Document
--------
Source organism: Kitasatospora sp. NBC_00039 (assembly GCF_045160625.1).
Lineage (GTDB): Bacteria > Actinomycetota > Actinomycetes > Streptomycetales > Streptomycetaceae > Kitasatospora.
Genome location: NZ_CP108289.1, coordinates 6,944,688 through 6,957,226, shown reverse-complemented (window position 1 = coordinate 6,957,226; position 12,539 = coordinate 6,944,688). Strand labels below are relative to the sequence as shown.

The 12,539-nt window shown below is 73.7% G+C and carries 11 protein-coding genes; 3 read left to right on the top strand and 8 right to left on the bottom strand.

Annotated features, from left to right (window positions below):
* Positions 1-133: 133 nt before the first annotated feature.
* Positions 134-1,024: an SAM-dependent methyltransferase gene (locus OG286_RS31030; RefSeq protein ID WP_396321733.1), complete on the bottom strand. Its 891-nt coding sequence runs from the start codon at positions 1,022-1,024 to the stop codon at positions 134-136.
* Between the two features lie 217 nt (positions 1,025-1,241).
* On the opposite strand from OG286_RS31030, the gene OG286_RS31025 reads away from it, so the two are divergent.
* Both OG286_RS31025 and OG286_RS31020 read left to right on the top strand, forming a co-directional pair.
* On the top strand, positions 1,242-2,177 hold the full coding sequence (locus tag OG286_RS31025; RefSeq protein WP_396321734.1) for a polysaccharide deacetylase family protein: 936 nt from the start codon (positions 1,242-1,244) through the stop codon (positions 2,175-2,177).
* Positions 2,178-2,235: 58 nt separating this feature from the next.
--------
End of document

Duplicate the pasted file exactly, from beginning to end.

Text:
Source organism: Kitasatospora sp. NBC_00039 (assembly GCF_045160625.1).
Lineage (GTDB): Bacteria > Actinomycetota > Actinomycetes > Streptomycetales > Streptomycetaceae > Kitasatospora.
Genome location: NZ_CP108289.1, coordinates 6,944,688 through 6,957,226, shown reverse-complemented (window position 1 = coordinate 6,957,226; position 12,539 = coordinate 6,944,688). Strand labels below are relative to the sequence as shown.

The 12,539-nt window shown below is 73.7% G+C and carries 11 protein-coding genes; 3 read left to right on the top strand and 8 right to left on the bottom strand.

Annotated features, from left to right (window positions below):
* Positions 1-133: 133 nt before the first annotated feature.
* Positions 134-1,024: an SAM-dependent methyltransferase gene (locus OG286_RS31030; RefSeq protein ID WP_396321733.1), complete on the bottom strand. Its 891-nt coding sequence runs from the start codon at positions 1,022-1,024 to the stop codon at positions 134-136.
* Between the two features lie 217 nt (positions 1,025-1,241).
* On the opposite strand from OG286_RS31030, the gene OG286_RS31025 reads away from it, so the two are divergent.
* Both OG286_RS31025 and OG286_RS31020 read left to right on the top strand, forming a co-directional pair.
* On the top strand, positions 1,242-2,177 hold the full coding sequence (locus tag OG286_RS31025; RefSeq protein WP_396321734.1) for a polysaccharide deacetylase family protein: 936 nt from the start codon (positions 1,242-1,244) through the stop codon (positions 2,175-2,177).
* Positions 2,178-2,235: 58 nt separating this feature from the next.